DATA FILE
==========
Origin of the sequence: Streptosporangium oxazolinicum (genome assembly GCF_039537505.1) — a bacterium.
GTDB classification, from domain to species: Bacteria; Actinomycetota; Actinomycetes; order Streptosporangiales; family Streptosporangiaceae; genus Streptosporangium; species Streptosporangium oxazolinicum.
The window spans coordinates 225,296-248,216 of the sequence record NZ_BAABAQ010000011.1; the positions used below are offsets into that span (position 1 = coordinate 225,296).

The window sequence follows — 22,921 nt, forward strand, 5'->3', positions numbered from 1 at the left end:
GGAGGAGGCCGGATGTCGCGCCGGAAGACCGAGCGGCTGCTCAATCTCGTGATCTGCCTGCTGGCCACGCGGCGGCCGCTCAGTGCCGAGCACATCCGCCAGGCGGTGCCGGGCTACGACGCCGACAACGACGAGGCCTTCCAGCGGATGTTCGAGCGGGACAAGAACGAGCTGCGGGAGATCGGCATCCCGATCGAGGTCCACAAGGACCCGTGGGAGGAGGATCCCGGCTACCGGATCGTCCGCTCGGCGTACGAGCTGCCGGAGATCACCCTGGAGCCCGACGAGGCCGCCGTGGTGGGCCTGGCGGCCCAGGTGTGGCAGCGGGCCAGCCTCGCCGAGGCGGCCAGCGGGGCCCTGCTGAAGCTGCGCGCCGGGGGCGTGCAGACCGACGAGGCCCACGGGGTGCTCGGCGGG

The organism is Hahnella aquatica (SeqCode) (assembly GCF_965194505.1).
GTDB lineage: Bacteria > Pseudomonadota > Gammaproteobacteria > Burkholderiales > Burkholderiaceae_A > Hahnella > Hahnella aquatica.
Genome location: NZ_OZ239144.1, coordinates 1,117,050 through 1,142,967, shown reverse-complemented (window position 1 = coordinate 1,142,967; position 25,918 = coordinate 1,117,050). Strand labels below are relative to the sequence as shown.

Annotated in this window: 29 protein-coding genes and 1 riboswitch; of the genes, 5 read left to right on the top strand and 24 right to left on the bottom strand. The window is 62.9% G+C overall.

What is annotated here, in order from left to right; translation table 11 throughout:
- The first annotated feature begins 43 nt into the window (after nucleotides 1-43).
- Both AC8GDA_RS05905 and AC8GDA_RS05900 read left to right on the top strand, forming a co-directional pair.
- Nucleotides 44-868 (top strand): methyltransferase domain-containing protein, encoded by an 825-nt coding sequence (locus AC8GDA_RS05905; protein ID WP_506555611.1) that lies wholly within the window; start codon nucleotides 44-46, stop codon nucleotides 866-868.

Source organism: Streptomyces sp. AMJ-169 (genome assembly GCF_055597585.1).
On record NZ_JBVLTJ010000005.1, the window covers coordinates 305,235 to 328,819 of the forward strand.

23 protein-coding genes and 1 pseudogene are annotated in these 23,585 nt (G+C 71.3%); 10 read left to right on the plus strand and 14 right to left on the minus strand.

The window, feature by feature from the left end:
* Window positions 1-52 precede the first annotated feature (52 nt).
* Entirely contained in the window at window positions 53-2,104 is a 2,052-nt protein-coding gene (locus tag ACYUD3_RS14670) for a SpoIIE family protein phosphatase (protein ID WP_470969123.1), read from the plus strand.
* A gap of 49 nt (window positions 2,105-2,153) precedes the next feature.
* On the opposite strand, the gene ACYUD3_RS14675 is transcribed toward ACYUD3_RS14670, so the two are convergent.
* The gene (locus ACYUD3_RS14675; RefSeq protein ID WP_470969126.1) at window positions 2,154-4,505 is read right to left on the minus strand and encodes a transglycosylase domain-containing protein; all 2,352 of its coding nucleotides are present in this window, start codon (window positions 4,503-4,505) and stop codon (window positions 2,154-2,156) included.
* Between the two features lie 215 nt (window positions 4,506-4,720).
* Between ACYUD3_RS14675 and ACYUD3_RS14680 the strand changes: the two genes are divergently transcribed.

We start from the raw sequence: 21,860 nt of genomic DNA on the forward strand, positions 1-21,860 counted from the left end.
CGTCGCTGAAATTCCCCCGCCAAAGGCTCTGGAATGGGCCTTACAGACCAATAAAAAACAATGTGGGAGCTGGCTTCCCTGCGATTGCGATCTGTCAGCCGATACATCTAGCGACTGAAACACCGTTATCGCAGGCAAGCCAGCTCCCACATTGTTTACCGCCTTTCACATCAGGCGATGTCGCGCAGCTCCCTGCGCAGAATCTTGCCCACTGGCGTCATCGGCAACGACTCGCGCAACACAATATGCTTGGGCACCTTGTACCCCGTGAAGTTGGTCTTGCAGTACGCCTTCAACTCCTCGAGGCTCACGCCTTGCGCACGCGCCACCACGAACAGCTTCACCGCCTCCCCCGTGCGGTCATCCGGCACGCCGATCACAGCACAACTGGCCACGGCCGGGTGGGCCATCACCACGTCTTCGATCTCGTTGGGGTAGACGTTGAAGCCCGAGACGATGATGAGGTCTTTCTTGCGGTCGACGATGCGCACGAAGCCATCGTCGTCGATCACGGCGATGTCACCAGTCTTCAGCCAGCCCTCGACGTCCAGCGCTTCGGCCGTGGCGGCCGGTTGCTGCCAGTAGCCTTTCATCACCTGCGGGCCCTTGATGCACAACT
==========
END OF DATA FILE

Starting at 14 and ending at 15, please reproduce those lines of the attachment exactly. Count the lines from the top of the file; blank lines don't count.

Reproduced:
Source organism: Streptomyces sp. AMJ-169 (genome assembly GCF_055597585.1).
On record NZ_JBVLTJ010000005.1, the window covers coordinates 305,235 to 328,819 of the forward strand.